Arsenic uptake and speciation in vegetables grown under greenhouse conditions
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The accumulation of arsenic (As) by vegetables is a potential human exposure pathway. The speciation of As in vegetables is an important consideration due to the varying toxicity of different As species. In this study, common Australian garden vegetables were hydroponically grown with As-contaminated irrigation water to determine the uptake and species of As present in vegetable tissue. The highest concentrations of total As were observed in the roots of all vegetables and declined in the aerial portions of the plants. Total As accumulation in the edible portions of the vegetables decreased in the order radish ≫ mung bean > lettuce = chard. Arsenic was present in the roots of radish, chard, and lettuce as arsenate (AsV) and comprised between 77 and 92% of the total As present, whereas in mung beans, arsenite (AsIII) comprised 90% of the total As present. In aerial portions of the vegetables, As was distributed equally between both AsV and AsIII in radish and chard but was present mainly as AsV in lettuce. The presence of elevated As in vegetable roots suggests that As species may be complexed by phytochelatins, which limits As translocation to aerial portions of the plant.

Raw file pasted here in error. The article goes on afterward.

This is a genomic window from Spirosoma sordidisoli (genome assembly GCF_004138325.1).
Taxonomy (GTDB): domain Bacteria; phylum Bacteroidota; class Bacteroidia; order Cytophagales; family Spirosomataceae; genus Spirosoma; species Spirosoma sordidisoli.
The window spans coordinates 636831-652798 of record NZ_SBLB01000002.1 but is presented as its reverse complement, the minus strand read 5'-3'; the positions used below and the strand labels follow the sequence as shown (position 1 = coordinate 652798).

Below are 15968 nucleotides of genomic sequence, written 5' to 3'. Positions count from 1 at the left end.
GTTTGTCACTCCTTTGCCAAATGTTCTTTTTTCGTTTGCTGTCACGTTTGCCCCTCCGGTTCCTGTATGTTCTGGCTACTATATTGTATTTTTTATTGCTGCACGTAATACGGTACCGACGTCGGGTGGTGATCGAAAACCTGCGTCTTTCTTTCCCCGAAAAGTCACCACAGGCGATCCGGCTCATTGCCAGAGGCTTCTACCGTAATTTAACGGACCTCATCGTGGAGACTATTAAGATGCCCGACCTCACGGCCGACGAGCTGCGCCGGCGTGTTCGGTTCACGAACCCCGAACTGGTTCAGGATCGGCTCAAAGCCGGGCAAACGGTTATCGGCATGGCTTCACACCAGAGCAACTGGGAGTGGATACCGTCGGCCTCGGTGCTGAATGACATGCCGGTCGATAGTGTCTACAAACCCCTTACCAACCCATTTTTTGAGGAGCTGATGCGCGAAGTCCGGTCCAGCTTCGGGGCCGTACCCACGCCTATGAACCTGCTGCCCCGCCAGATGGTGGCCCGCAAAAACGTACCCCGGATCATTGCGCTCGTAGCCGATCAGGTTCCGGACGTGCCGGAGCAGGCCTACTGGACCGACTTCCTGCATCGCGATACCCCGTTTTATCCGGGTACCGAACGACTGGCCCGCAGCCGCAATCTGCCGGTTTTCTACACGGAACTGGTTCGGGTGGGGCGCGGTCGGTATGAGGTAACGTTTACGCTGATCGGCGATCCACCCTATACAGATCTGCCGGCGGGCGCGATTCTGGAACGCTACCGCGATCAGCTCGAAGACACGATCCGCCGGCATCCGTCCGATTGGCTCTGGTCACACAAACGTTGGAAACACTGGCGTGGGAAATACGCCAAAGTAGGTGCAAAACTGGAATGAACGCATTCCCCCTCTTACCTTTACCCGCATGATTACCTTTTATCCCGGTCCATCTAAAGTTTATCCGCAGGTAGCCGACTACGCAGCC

KeywordsArsenic Bioavailability Contamination Risk assessment Speciation Vegetables
The authors would like to acknowledge the Cooperative Research Centre for Contamination Assessment and Remediation of the Environment for it’s generous research support and the Centre for Environmental Risk Assessment and Remediation at the University of South Australia for laboratory and analytical support.
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